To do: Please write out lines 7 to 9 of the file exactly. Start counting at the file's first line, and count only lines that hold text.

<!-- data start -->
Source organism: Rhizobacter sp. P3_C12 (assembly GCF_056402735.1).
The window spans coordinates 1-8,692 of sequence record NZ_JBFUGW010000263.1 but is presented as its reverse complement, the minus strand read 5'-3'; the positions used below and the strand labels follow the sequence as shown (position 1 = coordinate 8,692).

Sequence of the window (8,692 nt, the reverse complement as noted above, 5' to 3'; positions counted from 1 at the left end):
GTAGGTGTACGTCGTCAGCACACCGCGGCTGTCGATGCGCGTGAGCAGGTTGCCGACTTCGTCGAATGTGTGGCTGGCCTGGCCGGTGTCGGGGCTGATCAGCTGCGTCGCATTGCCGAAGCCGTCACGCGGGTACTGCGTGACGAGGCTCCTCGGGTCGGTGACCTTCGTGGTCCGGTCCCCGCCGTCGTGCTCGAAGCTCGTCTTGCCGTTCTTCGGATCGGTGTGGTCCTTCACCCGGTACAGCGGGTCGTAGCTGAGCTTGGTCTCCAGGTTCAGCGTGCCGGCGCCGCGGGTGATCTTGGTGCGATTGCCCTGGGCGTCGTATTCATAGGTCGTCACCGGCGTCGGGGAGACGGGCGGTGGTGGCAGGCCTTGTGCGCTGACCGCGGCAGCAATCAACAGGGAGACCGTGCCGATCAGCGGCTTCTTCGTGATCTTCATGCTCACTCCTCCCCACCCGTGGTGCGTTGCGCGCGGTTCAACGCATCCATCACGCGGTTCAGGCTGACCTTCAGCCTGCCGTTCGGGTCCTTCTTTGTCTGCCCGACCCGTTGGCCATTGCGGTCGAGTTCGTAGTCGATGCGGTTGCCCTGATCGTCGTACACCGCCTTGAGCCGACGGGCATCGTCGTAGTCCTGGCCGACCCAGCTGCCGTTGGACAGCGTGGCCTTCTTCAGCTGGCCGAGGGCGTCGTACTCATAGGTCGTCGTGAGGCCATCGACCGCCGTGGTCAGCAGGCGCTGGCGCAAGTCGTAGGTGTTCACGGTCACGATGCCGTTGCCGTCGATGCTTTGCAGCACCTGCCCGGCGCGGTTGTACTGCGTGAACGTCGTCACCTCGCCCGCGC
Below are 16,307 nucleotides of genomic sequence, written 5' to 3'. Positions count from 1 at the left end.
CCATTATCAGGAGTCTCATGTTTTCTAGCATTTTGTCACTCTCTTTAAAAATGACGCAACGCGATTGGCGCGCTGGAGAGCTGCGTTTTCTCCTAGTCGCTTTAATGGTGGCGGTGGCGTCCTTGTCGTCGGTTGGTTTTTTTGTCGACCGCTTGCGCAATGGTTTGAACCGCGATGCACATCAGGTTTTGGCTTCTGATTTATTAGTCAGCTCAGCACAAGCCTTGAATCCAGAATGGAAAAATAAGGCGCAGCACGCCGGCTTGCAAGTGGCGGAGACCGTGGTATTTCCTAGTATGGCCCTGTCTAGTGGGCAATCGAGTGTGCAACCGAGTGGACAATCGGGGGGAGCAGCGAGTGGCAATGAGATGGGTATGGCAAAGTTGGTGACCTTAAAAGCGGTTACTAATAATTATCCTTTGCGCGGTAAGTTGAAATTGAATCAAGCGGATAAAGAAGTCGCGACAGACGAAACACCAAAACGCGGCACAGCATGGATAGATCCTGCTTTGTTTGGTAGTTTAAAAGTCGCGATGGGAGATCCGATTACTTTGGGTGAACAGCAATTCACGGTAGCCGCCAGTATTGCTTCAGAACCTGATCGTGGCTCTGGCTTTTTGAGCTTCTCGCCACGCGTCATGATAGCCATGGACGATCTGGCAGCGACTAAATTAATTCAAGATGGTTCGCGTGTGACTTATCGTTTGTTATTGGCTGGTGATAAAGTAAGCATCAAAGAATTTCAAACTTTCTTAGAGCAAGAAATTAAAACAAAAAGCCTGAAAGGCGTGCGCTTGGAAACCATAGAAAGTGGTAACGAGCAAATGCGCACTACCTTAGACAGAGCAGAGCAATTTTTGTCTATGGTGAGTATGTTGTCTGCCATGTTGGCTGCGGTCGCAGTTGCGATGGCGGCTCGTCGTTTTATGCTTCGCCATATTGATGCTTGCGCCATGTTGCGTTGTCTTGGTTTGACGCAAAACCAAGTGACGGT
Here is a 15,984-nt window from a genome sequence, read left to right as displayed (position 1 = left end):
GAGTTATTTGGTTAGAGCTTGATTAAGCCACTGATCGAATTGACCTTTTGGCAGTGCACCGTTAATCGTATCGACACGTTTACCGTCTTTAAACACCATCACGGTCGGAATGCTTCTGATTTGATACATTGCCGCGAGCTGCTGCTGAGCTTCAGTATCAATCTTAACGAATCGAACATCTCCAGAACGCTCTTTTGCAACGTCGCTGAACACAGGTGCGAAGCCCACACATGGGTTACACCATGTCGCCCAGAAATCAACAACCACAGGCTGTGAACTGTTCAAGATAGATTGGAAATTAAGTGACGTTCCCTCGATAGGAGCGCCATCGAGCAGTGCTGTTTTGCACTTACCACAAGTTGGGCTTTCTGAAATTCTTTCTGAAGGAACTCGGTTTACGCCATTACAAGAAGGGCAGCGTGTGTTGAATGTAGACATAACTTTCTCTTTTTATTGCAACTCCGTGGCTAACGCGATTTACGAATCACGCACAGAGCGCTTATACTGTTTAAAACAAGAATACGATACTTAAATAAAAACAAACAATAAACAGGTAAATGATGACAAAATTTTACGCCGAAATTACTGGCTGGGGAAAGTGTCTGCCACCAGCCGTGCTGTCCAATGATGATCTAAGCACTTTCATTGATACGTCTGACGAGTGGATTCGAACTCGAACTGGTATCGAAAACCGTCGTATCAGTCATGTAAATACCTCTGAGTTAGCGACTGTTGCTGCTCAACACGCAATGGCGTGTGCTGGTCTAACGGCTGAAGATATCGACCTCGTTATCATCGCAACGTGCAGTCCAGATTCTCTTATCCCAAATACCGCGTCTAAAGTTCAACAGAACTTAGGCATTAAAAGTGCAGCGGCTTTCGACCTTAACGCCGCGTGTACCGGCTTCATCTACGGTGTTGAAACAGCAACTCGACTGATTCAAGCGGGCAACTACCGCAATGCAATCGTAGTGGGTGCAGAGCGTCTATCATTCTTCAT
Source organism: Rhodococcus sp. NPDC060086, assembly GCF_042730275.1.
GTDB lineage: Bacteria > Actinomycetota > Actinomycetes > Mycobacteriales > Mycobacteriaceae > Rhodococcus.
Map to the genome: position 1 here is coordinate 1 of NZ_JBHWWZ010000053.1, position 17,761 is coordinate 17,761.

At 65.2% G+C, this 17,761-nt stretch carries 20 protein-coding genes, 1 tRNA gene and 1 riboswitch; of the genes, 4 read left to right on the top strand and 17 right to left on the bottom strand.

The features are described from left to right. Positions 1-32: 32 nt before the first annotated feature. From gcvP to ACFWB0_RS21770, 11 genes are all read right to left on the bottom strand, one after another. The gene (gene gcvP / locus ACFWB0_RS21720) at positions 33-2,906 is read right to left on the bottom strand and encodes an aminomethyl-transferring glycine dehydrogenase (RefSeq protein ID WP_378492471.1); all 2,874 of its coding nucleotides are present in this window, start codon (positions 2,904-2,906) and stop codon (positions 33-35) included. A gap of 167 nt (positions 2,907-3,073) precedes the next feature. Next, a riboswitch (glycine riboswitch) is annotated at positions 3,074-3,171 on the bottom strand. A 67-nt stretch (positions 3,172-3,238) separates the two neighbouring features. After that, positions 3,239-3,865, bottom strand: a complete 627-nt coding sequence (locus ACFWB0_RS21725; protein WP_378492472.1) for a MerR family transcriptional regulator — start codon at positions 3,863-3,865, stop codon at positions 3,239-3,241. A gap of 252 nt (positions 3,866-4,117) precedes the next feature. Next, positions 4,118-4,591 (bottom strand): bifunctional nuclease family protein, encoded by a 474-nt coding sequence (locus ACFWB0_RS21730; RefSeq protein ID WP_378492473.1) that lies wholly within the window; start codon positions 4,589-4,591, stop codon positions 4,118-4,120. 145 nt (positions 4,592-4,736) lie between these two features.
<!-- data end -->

Here is a 15,984-nt window from a genome sequence, read left to right as displayed (position 1 = left end):
GAGTTATTTGGTTAGAGCTTGATTAAGCCACTGATCGAATTGACCTTTTGGCAGTGCACCGTTAATCGTATCGACACGTTTACCGTCTTTAAACACCATCACGGTCGGAATGCTTCTGATTTGATACATTGCCGCGAGCTGCTGCTGAGCTTCAGTATCAATCTTAACGAATCGAACATCTCCAGAACGCTCTTTTGCAACGTCGCTGAACACAGGTGCGAAGCCCACACATGGGTTACACCATGTCGCCCAGAAATCAACAACCACAGGCTGTGAACTGTTCAAGATAGATTGGAAATTAAGTGACGTTCCCTCGATAGGAGCGCCATCGAGCAGTGCTGTTTTGCACTTACCACAAGTTGGGCTTTCTGAAATTCTTTCTGAAGGAACTCGGTTTACGCCATTACAAGAAGGGCAGCGTGTGTTGAATGTAGACATAACTTTCTCTTTTTATTGCAACTCCGTGGCTAACGCGATTTACGAATCACGCACAGAGCGCTTATACTGTTTAAAACAAGAATACGATACTTAAATAAAAACAAACAATAAACAGGTAAATGATGACAAAATTTTACGCCGAAATTACTGGCTGGGGAAAGTGTCTGCCACCAGCCGTGCTGTCCAATGATGATCTAAGCACTTTCATTGATACGTCTGACGAGTGGATTCGAACTCGAACTGGTATCGAAAACCGTCGTATCAGTCATGTAAATACCTCTGAGTTAGCGACTGTTGCTGCTCAACACGCAATGGCGTGTGCTGGTCTAACGGCTGAAGATATCGACCTCGTTATCATCGCAACGTGCAGTCCAGATTCTCTTATCCCAAATACCGCGTCTAAAGTTCAACAGAACTTAGGCATTAAAAGTGCAGCGGCTTTCGACCTTAACGCCGCGTGTACCGGCTTCATCTACGGTGTTGAAACAGCAACTCGACTGATTCAAGCGGGCAACTACCGCAATGCAATCGTAGTGGGTGCAGAGCGTCTATCATTCTTCAT
Source organism: Rhodococcus sp. NPDC060086, assembly GCF_042730275.1.